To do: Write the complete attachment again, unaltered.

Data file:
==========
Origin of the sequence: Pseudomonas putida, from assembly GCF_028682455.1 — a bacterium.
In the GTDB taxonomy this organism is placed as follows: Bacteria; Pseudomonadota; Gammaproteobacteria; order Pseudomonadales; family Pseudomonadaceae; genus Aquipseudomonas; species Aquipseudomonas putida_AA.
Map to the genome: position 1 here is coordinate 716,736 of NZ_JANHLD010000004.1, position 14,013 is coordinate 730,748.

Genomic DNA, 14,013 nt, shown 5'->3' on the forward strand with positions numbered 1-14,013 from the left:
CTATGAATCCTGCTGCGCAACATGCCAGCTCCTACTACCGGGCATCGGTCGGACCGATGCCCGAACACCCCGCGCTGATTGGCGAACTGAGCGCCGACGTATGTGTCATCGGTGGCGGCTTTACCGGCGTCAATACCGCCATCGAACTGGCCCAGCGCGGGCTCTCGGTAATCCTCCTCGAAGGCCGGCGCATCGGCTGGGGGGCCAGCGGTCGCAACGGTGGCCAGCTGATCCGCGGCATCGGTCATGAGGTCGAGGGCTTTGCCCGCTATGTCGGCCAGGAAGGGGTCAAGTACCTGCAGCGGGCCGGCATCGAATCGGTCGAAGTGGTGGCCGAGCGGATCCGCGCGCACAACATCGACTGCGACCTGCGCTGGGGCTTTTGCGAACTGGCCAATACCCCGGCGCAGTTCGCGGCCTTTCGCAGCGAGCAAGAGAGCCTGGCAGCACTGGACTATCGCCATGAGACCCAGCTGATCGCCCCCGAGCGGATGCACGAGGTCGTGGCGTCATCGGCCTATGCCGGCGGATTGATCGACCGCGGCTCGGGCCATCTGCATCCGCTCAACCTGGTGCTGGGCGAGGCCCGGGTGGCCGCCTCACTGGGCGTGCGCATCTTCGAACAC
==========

Origin of the sequence: Pseudomonas putida, from assembly GCF_028682455.1 — a bacterium.
In the GTDB taxonomy this organism is placed as follows: Bacteria; Pseudomonadota; Gammaproteobacteria; order Pseudomonadales; family Pseudomonadaceae; genus Aquipseudomonas; species Aquipseudomonas putida_AA.
Map to the genome: position 1 here is coordinate 716,736 of NZ_JANHLD010000004.1, position 14,013 is coordinate 730,748.

Genomic DNA, 14,013 nt, shown 5'->3' on the forward strand with positions numbered 1-14,013 from the left:
CTATGAATCCTGCTGCGCAACATGCCAGCTCCTACTACCGGGCATCGGTCGGACCGATGCCCGAACACCCCGCGCTGATTGGCGAACTGAGCGCCGACGTATGTGTCATCGGTGGCGGCTTTACCGGCGTCAATACCGCCATCGAACTGGCCCAGCGCGGGCTCTCGGTAATCCTCCTCGAAGGCCGGCGCATCGGCTGGGGGGCCAGCGGTCGCAACGGTGGCCAGCTGATCCGCGGCATCGGTCATGAGGTCGAGGGCTTTGCCCGCTATGTCGGCCAGGAAGGGGTCAAGTACCTGCAGCGGGCCGGCATCGAATCGGTCGAAGTGGTGGCCGAGCGGATCCGCGCGCACAACATCGACTGCGACCTGCGCTGGGGCTTTTGCGAACTGGCCAATACCCCGGCGCAGTTCGCGGCCTTTCGCAGCGAGCAAGAGAGCCTGGCAGCACTGGACTATCGCCATGAGACCCAGCTGATCGCCCCCGAGCGGATGCACGAGGTCGTGGCGTCATCGGCCTATGCCGGCGGATTGATCGACCGCGGCTCGGGCCATCTGCATCCGCTCAACCTGGTGCTGGGCGAGGCCCGGGTGGCCGCCTCACTGGGCGTGCGCATCTTCGAACAC